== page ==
Educational institutions need to be aware of the EU rules on State aid as they may be the recipients of it or the conduit for it. Institutions should therefore note that the European Commission has announced proposals to amend the Enabling Regulation adopted in 1998 and the Procedural Regulation adopted in 1999. These proposals form part of the EC’s State Aid Modernisation Initiative.
Changes to the Enabling Regulation
The changes will allow the EC to focus on larger, more complex, proposed State aid measures by adopting more block exemptions where the proposed State aid need not be notified to the EC for a specific clearance. The block exemptions will relate to instances where the proposed State aid will have more limited impact on the internal market and where the EC has experience of assessing State aid in relevant categories and can write compatibility rules.
The following categories of block exemption are being considered:
- culture and heritage conservation
- making good damage caused by natural disasters
- making good damage caused by certain adverse weather conditions in fisheries
- forestry and the promotion of certain food products
- conservation of marine biological resources
- amateur sports
- residents of remote regions for transport, when such aid has a social character
- coordination of transport or reimbursement for the discharge of certain obligations inherent in the concept of a public service pursuant to Article 93 TFEU
- certain broadband infrastructure
A number of these categories will be of particular interest to education institutions.
The EC aims for the amendments to the Enabling Regulation to be passed in 2013 and full consultation with Member States will then follow on the terms of block exemptions. This may take around a further year. Block exemptions may not be brought forward for all categories in the first instance.
The proposed reforms are a welcome development and will give public bodies and State aid recipients greater clarity and transparency in terms of permitted State aid. The proposals will, however, give a clear indication in the relevant categories that if the proposed State aid is not expressly exempted under the block exemption then any such support in these areas will need to be formally notified to and approved in advance of grant by the EC, unless it can be shown to involve no State aid, eg under the Market Economy Investor Principle.
In categories such as culture and heritage, innovation and amateur sports this may increase the risk of public support (outside of any new Block Exemptions) being required to be formally notified to the EC, whereas previously a risk assessed approach to the question of whether any State aid was present might have been taken. Hence there will need to be a greater focus on ensuring that such support is State aid compliant.
Changes to the Procedural Regulation
These changes will support quicker decision making and ensure a focus on State aid that has the potential to have the most major impact on competition. There are three main categories of changes proposed:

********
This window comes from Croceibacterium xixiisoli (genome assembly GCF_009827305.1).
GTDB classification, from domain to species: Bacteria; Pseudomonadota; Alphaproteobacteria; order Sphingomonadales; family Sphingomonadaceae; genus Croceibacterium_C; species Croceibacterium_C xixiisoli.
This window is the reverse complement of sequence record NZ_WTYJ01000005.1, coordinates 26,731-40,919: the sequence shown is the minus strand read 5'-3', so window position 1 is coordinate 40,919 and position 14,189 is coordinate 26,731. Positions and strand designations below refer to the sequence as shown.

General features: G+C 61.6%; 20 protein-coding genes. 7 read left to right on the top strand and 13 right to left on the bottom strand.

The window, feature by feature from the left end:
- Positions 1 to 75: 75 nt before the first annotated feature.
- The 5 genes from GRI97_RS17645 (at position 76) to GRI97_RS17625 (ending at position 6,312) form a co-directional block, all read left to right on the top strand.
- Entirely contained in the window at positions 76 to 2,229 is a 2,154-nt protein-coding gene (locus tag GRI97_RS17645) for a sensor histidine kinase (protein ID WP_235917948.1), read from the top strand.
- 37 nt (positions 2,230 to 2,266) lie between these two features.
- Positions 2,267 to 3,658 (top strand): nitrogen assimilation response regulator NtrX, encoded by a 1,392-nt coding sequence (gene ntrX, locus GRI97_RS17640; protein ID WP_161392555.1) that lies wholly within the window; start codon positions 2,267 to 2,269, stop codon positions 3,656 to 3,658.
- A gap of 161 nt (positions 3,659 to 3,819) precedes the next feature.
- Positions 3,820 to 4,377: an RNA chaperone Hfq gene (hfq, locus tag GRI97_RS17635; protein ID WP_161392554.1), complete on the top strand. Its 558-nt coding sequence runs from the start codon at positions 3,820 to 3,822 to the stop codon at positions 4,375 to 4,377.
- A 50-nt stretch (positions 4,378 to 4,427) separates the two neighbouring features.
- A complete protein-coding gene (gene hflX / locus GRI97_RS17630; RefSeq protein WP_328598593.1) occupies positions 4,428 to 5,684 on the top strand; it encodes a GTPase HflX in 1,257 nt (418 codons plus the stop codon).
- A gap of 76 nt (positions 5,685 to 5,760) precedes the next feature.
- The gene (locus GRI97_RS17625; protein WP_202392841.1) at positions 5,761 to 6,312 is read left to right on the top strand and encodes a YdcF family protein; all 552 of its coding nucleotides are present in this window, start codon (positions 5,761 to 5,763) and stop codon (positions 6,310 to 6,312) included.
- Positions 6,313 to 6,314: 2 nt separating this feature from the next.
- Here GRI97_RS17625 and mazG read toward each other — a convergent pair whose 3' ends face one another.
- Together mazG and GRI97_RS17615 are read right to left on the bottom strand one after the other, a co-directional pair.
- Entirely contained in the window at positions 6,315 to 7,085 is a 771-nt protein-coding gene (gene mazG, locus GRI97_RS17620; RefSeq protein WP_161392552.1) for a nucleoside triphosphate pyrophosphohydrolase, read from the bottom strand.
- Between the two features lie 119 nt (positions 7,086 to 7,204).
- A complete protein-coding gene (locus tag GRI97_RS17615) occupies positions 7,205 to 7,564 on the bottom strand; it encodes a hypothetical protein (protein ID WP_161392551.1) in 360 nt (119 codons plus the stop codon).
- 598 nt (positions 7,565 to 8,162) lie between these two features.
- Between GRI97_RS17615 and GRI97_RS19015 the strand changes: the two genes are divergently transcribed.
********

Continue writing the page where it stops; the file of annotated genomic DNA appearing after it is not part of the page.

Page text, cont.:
- Complaints handling.
To ensure complaints are focused, and to reduce the number of complaints that the EC is obliged to investigate, it is proposed that complainants will have to submit a certain amount of compulsory information to be listed in a complaint form and demonstrate how their interests would be affected by the granting of the State aid. If the information is not provided it will not be deemed a complaint.
At the same time the Commission proposes to formalise the right of national courts to obtain information and ask for an opinion from the Commission on questions related to the application of State aid rules. Along side this the EC proposes to introduce the right for the Commission to make submissions to national courts in written or oral form where to do so would be in the public EU interest.
- Adoption of Market Information Tools
The EC proposes to expand the use of Market Information Tools from other competition control regimes to State aid. They will only be available when the EC has opened up the formal investigation phase and will involve two types of requests:
- simple requests for information, with no obligation to reply but financial sanctions if incorrect or misleading information is given, and
- a request following a Commission decision, which will impose a deadline to reply. Again financial sanctions apply regarding incorrect, incomplete, misleading or late replies and late replies.
Requests sent to other public bodies and other Member States and public authorities would not entail the imposition of fines.
- Sector Inquiries
The EC is also considering rules that will allow it to conduct sector inquiries in two situations:
- toobtain information for assessing cases where the EC has data linking the issue to a specific sector (eg the education sector) or aid instrument in several Member States; and
- where the EC consider that to obtain information on the application of commercial practices in a given sector will help the EC to prepare informed guidelines for enforcing State aid in a way that reflects the markets.
Results of sector inquiries will be published and specific investigations may then follow. A sector inquiry will only be used however if other routes are not appropriate as they are time and money intensive.
These reforms will enable the EC to be more focused in relation to serious allegations of unlawful State aid and to carry out more in depth fact finding. It is likely that more proactive investigations will be seen, eg following a sector inquiry. Where public support is widespread in a sector recipient entities should be aware of the higher risks of being asked to co-operate with the EC and the greater scrutiny of how public support is to be given. Likewise for the public bodies giving support the need to ensure they are compliant is rising with these proposed changes.